Every year it seems like Oscars’ Best Actor category is crowded, while the number of contenders for the Best Actress trophy feels relatively thin. It’s a result of the sad fact that there just aren’t as many interesting lead roles for women in Hollywood as there are for men; many times the “female lead” is relegated to existing only in relation to the film’s male lead. It’s disappointing to be sure, but it doesn’t mean there aren’t any noteworthy female roles out there, and this year’s Best Actress race is an excellent showcase of both talent and range, from brilliant sociopaths to Alzheimer’s patients.
After the jump, I take a look at the current state of the Best Actress Oscar category in this new edition of Oscar Beat.
One of the biggest heavyweights in this year’s race was actually a surprise latecomer. The drama Still Alice premiered at the Toronto International Film Festival in September as a rather under-the-radar picture, but buzz quickly grew for Julianne Moore’s lead performance as a linguistics professor coming to terms with early on-set Alzheimer’s Disease. The buzz was so strong, in fact, that many were saying if a studio picked the film up for distribution and got it out in theaters before the end of the year, they would almost certainly secure an Oscar nomination for Moore—if not the win. That’s exactly what Sony Pictures Classics has done, and word continues to be strong for Moore’s lead performance, making her a very likely candidate for a Best Actress nomination.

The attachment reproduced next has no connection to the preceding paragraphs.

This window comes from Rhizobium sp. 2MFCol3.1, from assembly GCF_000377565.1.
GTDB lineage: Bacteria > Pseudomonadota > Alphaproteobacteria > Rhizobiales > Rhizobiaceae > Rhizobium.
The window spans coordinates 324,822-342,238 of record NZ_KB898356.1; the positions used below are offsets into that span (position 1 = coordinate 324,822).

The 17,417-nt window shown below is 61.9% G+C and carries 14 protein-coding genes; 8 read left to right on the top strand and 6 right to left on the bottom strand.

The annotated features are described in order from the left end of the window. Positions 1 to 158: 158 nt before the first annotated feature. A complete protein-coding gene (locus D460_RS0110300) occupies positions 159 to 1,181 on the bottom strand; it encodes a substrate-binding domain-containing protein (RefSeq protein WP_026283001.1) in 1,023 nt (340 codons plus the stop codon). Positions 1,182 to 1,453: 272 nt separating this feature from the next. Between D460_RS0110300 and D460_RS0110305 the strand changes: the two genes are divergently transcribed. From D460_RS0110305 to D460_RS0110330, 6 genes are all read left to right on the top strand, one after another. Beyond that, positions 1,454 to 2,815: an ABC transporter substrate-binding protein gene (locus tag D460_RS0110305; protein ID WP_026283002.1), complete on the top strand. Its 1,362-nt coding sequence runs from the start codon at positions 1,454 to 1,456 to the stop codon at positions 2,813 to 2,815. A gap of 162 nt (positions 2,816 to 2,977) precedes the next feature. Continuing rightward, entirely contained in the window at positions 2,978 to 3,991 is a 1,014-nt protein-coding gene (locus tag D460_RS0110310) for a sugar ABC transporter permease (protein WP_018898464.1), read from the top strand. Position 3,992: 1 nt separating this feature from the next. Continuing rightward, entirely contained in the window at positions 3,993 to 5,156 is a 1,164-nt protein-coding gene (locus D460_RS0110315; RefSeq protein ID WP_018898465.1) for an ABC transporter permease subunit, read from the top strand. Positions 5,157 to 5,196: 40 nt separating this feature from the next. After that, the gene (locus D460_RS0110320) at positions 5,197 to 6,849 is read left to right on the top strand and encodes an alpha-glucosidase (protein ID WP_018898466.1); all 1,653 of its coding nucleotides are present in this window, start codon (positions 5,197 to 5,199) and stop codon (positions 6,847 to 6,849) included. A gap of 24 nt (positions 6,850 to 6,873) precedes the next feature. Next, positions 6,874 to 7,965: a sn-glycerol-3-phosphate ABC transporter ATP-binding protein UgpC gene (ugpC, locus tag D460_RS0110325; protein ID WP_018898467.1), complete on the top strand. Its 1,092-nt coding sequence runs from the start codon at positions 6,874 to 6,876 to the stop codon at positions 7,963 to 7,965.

In the case of Reese Witherspoon and Wild, on paper the role seems like an obvious choice for Oscar attention. Based on the memoir by Cheryl Strayed, Witherspoon plays a woman who attempts the 1,100-mile hike from the Mojave Desert to the border of Washington State in order to work out some inner emotional turmoil. It all sounds very familiar and generic, but the film itself is anything but thanks to Witherspoon’s fearless lead performance and Jean-Marc Vallee’s dynamic direction. I’m actually a little surprised the film hasn’t made more of a splash already, but I imagine it will pick up more supporters as its December 5th release date looms closer. Regardless, Witherspoon has a strong and deserving shot at a Best Actress nod this year.